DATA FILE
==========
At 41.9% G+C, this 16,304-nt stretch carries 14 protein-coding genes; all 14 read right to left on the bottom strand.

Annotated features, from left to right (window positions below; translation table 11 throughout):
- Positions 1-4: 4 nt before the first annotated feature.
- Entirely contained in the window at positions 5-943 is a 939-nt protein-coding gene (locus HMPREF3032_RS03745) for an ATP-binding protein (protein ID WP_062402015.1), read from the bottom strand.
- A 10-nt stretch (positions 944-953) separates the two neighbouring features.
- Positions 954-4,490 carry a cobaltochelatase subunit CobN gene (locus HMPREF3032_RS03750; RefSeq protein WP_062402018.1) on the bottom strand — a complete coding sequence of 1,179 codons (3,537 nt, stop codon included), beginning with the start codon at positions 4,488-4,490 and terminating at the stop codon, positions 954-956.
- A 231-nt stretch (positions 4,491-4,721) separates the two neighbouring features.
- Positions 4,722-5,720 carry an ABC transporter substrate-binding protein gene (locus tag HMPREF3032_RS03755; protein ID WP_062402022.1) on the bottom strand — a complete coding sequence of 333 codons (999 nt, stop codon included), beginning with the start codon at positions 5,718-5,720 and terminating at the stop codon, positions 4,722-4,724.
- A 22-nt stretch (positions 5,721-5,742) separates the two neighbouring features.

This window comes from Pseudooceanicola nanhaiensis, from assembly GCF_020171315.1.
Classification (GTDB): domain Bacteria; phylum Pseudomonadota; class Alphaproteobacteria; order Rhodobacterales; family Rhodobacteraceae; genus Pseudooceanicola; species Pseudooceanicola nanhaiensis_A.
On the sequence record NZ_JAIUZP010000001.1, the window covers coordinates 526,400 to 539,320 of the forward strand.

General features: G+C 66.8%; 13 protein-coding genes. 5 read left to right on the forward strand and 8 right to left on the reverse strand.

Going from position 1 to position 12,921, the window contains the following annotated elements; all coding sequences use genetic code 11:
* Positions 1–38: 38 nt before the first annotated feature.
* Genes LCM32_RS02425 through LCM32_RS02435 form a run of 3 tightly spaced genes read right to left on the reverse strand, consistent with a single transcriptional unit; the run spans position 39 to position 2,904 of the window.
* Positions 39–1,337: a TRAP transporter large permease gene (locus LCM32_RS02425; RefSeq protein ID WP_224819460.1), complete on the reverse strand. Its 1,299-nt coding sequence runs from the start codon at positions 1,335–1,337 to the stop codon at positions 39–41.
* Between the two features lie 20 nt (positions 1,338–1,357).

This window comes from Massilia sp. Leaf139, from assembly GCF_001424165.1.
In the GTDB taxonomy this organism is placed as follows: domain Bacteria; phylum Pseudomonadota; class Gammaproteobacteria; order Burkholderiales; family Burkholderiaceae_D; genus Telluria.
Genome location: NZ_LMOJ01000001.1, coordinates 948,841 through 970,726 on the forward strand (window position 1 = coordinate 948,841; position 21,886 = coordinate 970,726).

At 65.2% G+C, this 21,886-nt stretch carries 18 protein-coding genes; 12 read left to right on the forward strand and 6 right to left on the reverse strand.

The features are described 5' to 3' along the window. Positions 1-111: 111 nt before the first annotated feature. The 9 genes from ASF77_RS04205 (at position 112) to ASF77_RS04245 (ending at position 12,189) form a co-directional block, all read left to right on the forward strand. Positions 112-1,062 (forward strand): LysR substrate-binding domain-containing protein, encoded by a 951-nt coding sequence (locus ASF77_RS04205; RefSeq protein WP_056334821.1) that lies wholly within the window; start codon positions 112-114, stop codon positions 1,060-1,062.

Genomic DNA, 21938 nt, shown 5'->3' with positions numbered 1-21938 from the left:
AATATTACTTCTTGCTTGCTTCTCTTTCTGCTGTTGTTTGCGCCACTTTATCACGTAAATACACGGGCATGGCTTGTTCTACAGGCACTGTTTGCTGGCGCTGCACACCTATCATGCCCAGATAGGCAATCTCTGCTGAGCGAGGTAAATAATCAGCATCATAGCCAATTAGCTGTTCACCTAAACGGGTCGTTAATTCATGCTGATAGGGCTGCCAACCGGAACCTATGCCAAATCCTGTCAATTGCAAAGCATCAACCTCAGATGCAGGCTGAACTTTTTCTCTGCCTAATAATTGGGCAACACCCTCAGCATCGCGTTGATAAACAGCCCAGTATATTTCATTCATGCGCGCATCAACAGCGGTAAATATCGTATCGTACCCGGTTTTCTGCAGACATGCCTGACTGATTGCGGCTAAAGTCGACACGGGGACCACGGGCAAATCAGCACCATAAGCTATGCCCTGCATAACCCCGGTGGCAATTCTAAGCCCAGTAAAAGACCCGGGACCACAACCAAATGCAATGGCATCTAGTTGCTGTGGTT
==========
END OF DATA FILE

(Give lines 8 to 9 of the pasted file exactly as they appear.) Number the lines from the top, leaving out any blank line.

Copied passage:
- Positions 4,722-5,720 carry an ABC transporter substrate-binding protein gene (locus tag HMPREF3032_RS03755; protein ID WP_062402022.1) on the bottom strand — a complete coding sequence of 333 codons (999 nt, stop codon included), beginning with the start codon at positions 5,718-5,720 and terminating at the stop codon, positions 4,722-4,724.
- A 22-nt stretch (positions 5,721-5,742) separates the two neighbouring features.